They liked me and offered me a month-long training opportunity. But I had to pay $195 to start it, and there was no guarantee of a job at the end. If I passed the training and worked for ninety days, I would get my money back. My wife and I talked about it and decided I needed to give it a try. I was one of the lucky six out of fifteen trainees and passed with flying colors.
Turn up the music if you’re going to mess around
Mostly, I do a lot of airporters—taking business people from their home to the airport. I also drive for weddings, quinceañeras, and birthdays. I make about $30 on a run, and I try to do at least three a day. If we get tips, we can keep them. But only about half the passengers tip. For example, yesterday I did two runs and only made $60 for the day’s work. Prom season is like Christmas for us. The tips are great—you can get anywhere from $80–$100 if you do a good job.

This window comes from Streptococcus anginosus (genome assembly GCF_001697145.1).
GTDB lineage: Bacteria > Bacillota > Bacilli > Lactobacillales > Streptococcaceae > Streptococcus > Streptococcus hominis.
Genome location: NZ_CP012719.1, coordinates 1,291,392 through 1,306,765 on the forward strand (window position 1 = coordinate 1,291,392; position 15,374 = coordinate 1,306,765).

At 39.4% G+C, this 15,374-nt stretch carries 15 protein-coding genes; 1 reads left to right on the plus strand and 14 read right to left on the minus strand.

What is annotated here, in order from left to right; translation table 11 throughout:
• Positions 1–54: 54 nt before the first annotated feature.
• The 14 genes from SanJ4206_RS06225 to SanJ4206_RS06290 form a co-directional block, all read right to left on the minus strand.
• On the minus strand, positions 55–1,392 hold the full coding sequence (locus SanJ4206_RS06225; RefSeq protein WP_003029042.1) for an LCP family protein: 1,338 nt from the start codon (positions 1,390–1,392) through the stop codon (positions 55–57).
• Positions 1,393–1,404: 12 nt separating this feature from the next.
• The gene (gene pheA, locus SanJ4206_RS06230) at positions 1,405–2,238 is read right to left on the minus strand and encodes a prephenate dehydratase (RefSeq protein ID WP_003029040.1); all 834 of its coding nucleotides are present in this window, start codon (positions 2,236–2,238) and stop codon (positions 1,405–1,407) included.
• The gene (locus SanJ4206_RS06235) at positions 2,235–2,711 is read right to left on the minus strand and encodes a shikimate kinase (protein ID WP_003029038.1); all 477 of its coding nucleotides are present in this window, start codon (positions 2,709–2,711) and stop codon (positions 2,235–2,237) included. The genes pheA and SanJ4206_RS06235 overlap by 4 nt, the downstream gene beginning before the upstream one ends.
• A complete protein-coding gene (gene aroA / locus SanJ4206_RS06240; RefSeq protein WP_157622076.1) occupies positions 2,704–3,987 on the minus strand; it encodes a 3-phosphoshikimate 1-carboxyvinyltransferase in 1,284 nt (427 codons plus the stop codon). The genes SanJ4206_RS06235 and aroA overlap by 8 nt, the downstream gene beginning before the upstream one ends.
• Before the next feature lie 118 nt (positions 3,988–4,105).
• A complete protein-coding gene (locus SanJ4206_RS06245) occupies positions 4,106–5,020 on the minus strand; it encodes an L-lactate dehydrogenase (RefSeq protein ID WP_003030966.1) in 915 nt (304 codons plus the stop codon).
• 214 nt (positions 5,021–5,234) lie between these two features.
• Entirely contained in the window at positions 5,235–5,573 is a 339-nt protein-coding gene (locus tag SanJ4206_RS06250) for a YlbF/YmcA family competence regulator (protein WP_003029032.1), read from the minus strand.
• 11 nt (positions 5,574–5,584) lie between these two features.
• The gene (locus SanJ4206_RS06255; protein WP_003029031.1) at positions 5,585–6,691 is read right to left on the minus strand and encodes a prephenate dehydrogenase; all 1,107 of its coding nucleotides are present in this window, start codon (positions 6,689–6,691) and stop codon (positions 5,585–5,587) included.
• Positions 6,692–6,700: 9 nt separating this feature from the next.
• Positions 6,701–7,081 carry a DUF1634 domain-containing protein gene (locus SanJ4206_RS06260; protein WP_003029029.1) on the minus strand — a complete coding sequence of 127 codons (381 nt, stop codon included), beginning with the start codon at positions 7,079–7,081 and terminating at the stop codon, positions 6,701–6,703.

Weddings are funny because people are always in a panic. Bridesmaids running around, trying to find their shoes. If the bride is anxious, I remind her that the wedding can’t start without her. We always carry a little kit that includes a sewing kit in case someone gets a rip in her dress or Krazy Glue in case someone tears a nail.
People often ask me if customers have sex in the back of the limo. Sure, it happens. It’s easy to tell because the car moves, and besides, you can hear everything even if the private screen is up. It’s like a giant megaphone back there. It’s actually even easier to hear with the divider up. You’d think if they’re going to mess around, they would turn up the music, but they don’t, they turn it down!